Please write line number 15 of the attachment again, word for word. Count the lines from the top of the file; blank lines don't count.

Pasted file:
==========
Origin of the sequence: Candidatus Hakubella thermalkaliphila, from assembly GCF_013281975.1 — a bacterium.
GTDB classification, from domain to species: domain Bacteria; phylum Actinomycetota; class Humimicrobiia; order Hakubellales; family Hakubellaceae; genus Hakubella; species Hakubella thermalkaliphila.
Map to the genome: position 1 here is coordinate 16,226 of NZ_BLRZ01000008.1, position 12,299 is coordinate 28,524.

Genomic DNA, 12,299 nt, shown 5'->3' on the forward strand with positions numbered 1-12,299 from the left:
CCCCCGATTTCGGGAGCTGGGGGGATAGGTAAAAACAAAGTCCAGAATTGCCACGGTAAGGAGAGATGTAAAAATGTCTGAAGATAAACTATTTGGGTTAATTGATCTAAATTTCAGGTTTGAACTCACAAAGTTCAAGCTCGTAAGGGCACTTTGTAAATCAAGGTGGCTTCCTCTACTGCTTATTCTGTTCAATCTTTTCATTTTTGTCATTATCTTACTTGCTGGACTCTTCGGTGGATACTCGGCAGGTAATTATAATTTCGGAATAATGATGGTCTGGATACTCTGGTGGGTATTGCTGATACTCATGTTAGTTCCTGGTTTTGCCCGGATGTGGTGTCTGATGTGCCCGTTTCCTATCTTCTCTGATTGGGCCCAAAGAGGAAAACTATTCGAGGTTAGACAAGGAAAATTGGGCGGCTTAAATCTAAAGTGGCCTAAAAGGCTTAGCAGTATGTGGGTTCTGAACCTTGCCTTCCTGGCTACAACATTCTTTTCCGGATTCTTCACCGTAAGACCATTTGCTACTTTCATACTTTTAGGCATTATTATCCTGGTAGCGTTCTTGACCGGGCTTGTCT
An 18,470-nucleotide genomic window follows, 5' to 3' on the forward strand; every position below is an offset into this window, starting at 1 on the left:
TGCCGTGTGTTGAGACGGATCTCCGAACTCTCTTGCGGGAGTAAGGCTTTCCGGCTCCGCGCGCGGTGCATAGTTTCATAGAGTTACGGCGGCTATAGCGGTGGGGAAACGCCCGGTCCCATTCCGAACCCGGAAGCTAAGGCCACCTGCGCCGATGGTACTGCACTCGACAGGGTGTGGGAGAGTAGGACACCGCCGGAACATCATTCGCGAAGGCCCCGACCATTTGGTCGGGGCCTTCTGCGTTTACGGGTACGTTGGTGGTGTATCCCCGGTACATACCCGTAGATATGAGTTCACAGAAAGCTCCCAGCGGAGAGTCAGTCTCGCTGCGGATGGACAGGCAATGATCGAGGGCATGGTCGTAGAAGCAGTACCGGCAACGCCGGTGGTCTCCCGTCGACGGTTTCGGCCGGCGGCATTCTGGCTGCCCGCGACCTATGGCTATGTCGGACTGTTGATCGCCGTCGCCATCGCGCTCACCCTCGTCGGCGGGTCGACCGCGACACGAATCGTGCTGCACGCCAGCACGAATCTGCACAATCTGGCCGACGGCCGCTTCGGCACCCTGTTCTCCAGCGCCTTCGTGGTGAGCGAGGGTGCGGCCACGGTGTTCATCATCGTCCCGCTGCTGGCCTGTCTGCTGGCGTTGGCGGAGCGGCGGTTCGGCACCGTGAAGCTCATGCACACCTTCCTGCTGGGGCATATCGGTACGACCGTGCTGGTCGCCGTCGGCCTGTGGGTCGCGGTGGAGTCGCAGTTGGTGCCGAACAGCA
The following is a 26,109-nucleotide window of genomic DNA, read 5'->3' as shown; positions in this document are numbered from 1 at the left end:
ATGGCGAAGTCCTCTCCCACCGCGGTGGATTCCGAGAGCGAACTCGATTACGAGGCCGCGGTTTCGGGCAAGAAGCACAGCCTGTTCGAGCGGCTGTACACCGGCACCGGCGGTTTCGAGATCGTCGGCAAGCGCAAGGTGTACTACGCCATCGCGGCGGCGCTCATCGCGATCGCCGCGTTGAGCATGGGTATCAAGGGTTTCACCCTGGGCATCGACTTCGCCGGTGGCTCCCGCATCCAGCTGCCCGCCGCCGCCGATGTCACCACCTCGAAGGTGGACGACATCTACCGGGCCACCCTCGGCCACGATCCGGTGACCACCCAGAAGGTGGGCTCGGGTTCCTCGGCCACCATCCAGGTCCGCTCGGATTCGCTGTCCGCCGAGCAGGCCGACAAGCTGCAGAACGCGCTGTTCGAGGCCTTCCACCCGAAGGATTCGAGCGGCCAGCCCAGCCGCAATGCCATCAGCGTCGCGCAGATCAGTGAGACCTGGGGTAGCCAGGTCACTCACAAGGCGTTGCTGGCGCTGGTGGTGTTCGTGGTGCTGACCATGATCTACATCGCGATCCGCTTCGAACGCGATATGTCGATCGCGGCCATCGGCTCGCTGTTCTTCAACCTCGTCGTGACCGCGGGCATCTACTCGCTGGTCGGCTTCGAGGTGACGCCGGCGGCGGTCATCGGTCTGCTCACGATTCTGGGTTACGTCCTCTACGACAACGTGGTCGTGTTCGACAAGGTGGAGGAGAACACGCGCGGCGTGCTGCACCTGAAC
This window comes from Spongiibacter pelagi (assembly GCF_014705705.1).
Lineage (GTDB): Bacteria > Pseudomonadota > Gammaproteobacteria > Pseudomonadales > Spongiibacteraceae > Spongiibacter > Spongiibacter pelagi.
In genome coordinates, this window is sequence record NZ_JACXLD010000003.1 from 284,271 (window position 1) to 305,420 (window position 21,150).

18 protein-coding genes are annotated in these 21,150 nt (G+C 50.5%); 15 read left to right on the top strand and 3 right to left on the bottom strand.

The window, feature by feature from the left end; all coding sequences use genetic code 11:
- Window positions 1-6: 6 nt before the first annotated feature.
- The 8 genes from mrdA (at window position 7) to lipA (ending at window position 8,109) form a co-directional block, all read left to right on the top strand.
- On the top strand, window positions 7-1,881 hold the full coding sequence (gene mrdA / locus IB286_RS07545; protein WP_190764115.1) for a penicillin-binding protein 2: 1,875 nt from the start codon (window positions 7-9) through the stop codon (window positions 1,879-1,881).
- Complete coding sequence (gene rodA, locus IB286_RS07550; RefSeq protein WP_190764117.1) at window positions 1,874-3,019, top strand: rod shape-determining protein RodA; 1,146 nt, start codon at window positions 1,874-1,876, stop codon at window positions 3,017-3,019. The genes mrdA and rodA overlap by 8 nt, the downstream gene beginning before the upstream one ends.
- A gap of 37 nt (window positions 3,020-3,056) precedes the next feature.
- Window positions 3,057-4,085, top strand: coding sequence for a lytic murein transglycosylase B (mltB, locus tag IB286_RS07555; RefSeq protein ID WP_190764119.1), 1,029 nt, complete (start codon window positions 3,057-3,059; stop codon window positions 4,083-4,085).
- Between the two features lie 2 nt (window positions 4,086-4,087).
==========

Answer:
- Window positions 1-6: 6 nt before the first annotated feature.